سطح کلان برابری جنسیتی و مصرف الکل: تجزیه و تحلیل چند سطحی در سراسر ایالات آمریکا
|کد مقاله||سال انتشار||مقاله انگلیسی||ترجمه فارسی||تعداد کلمات|
|35877||2012||9 صفحه PDF||سفارش دهید||محاسبه نشده|
Publisher : Elsevier - Science Direct (الزویر - ساینس دایرکت)
Journal : Social Science & Medicine, Volume 75, Issue 1, July 2012, Pages 60–68
Higher levels of women's alcohol consumption have long been attributed to increases in gender equality. However, only limited research examines the relationship between gender equality and alcohol consumption. This study examined associations between five measures of state-level gender equality and five alcohol consumption measures in the United States. Survey data regarding men's and women's alcohol consumption from the 2005 Behavioral Risk Factor Surveillance System were linked to state-level indicators of gender equality. Gender equality indicators included state-level women's socioeconomic status, gender equality in socioeconomic status, reproductive rights, policies relating to violence against women, and women's political participation. Alcohol consumption measures included past 30-day drinker status, drinking frequency, binge drinking, volume, and risky drinking. Other than drinker status, consumption is measured for drinkers only. Multi-level linear and logistic regression models adjusted for individual demographics as well as state-level income inequality, median income, and % Evangelical Protestant/Mormon. All gender equality indicators were positively associated with both women's and men's drinker status in models adjusting only for individual-level covariates; associations were not significant in models adjusting for other state-level characteristics. All other associations between gender equality and alcohol consumption were either negative or non-significant for both women and men in models adjusting for other state-level factors. Findings do not support the hypothesis that higher levels of gender equality are associated with higher levels of alcohol consumption by women or by men. In fact, most significant findings suggest that higher levels of equality are associated with less alcohol consumption overall.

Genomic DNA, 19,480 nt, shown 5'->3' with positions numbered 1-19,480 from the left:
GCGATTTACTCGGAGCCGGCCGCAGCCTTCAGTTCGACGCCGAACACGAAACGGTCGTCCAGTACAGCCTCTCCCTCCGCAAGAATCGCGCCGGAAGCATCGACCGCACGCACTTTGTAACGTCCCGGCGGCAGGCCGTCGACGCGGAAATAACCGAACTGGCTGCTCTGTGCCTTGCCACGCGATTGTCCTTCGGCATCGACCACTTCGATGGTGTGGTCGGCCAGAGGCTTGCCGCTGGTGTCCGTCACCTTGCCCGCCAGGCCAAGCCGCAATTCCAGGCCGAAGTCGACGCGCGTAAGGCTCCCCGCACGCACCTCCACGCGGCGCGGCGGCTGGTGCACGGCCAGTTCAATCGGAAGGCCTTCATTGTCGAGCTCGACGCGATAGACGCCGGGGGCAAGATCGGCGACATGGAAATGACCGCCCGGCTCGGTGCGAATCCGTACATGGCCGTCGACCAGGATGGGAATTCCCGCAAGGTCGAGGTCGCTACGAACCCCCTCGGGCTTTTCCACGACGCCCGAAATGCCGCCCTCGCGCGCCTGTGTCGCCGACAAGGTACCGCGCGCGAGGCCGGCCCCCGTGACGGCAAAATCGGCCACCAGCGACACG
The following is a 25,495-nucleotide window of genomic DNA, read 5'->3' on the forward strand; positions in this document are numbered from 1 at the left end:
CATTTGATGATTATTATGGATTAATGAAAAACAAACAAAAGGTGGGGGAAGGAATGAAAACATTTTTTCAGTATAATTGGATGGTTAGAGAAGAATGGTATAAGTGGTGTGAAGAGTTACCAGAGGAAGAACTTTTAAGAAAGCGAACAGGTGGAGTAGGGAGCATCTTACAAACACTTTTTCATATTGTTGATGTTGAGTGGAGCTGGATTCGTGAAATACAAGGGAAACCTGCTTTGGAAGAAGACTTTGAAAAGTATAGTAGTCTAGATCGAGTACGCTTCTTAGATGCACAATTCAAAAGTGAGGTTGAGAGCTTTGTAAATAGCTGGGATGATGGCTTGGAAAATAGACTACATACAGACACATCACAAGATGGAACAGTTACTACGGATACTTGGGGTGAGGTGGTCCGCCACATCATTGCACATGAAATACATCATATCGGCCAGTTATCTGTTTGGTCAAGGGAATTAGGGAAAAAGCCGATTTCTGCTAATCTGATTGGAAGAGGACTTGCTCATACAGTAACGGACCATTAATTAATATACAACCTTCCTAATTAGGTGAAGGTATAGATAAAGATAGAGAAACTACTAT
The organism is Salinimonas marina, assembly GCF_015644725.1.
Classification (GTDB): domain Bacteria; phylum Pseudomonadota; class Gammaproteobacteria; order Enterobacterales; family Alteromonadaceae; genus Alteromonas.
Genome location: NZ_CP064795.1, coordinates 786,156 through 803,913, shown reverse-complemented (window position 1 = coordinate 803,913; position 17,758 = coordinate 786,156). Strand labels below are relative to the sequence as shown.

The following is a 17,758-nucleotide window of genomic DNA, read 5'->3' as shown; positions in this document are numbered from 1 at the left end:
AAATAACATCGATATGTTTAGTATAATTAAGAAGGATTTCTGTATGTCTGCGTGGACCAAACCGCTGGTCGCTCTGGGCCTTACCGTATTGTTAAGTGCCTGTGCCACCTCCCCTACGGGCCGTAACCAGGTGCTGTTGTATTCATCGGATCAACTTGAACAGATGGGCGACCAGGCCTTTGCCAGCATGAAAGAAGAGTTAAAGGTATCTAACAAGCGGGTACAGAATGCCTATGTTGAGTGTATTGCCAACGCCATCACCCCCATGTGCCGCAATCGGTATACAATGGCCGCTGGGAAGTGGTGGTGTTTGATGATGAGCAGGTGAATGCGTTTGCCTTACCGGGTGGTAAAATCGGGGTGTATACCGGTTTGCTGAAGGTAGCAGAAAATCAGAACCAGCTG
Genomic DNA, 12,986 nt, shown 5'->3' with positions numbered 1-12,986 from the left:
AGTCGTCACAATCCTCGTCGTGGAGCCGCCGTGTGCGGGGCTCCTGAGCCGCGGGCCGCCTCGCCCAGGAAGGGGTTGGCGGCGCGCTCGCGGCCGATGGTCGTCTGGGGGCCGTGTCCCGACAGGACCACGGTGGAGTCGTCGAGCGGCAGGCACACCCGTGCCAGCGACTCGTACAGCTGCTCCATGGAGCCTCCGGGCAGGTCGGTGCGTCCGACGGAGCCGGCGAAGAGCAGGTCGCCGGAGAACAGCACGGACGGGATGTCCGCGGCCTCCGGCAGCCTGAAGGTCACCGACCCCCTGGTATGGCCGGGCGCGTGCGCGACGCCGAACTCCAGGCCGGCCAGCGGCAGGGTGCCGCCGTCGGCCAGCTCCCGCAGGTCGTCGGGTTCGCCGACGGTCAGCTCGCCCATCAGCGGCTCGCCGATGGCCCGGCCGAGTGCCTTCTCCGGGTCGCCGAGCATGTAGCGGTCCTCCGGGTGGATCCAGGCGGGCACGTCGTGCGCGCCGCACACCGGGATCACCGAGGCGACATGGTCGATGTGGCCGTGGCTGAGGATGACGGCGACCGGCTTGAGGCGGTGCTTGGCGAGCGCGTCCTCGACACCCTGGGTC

The relationship between gender equality and health, especially women's health, is generally assumed to be positive, with higher levels of gender equality leading to improved health. Recent research mostly supports this assumption and improving gender equality is a current public health strategy to improve women's health (Chen, Subramanian, Acevedo-Garcia, & Kawachi, 2005; Jun, Subramanian, Gortmaker, & Kawachi, 2004; Kawachi, Kennedy, Gupta, & Prothrow-Stith, 1999; McAlister & Baskett, 2006; Sen, Östlin, & George, 2007, p. 127; Young, 2001). However, in regards to associations between gender equality and health behaviors, such as alcohol consumption, it is generally assumed that higher levels of gender equality are associated with higher levels of consumption, especially among women. In fact, recent public discussions of women's drinking describe increases in women's risky drinking and blame these changes on feminism and increased gender equality (Clark-Flory, 2008; Morris, 2008; Riddoch, 2009). The assumption that higher levels of gender equality lead to increases in alcohol consumption persists despite the lack of research examining the relationship between gender equality – especially at the macro-level – and women's alcohol consumption.